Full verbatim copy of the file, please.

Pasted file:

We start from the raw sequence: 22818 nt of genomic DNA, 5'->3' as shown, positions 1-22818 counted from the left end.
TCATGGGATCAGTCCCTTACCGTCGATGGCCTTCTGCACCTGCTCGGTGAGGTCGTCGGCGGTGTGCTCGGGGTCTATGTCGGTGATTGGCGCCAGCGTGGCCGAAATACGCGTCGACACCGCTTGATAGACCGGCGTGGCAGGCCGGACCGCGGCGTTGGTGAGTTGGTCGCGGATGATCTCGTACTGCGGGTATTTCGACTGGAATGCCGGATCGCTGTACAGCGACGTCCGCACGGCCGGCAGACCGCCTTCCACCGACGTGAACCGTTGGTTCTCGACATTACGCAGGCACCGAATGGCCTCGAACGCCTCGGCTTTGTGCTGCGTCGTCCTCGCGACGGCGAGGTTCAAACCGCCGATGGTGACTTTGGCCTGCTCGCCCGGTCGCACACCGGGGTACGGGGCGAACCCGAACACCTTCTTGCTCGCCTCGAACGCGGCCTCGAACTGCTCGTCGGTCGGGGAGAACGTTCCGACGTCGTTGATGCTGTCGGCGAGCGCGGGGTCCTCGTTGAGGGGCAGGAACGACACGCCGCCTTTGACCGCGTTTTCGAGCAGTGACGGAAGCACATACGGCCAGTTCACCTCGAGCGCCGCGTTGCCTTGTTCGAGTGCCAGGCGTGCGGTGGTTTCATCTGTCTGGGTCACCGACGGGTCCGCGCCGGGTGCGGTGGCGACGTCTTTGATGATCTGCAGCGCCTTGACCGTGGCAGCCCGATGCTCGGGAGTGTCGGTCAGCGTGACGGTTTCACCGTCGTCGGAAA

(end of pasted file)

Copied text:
We start from the raw sequence: 22818 nt of genomic DNA, 5'->3' as shown, positions 1-22818 counted from the left end.
TCATGGGATCAGTCCCTTACCGTCGATGGCCTTCTGCACCTGCTCGGTGAGGTCGTCGGCGGTGTGCTCGGGGTCTATGTCGGTGATTGGCGCCAGCGTGGCCGAAATACGCGTCGACACCGCTTGATAGACCGGCGTGGCAGGCCGGACCGCGGCGTTGGTGAGTTGGTCGCGGATGATCTCGTACTGCGGGTATTTCGACTGGAATGCCGGATCGCTGTACAGCGACGTCCGCACGGCCGGCAGACCGCCTTCCACCGACGTGAACCGTTGGTTCTCGACATTACGCAGGCACCGAATGGCCTCGAACGCCTCGGCTTTGTGCTGCGTCGTCCTCGCGACGGCGAGGTTCAAACCGCCGATGGTGACTTTGGCCTGCTCGCCCGGTCGCACACCGGGGTACGGGGCGAACCCGAACACCTTCTTGCTCGCCTCGAACGCGGCCTCGAACTGCTCGTCGGTCGGGGAGAACGTTCCGACGTCGTTGATGCTGTCGGCGAGCGCGGGGTCCTCGTTGAGGGGCAGGAACGACACGCCGCCTTTGACCGCGTTTTCGAGCAGTGACGGAAGCACATACGGCCAGTTCACCTCGAGCGCCGCGTTGCCTTGTTCGAGTGCCAGGCGTGCGGTGGTTTCATCTGTCTGGGTCACCGACGGGTCCGCGCCGGGTGCGGTGGCGACGTCTTTGATGATCTGCAGCGCCTTGACCGTGGCAGCCCGATGCTCGGGAGTGTCGGTCAGCGTGACGGTTTCACCGTCGTCGGAAA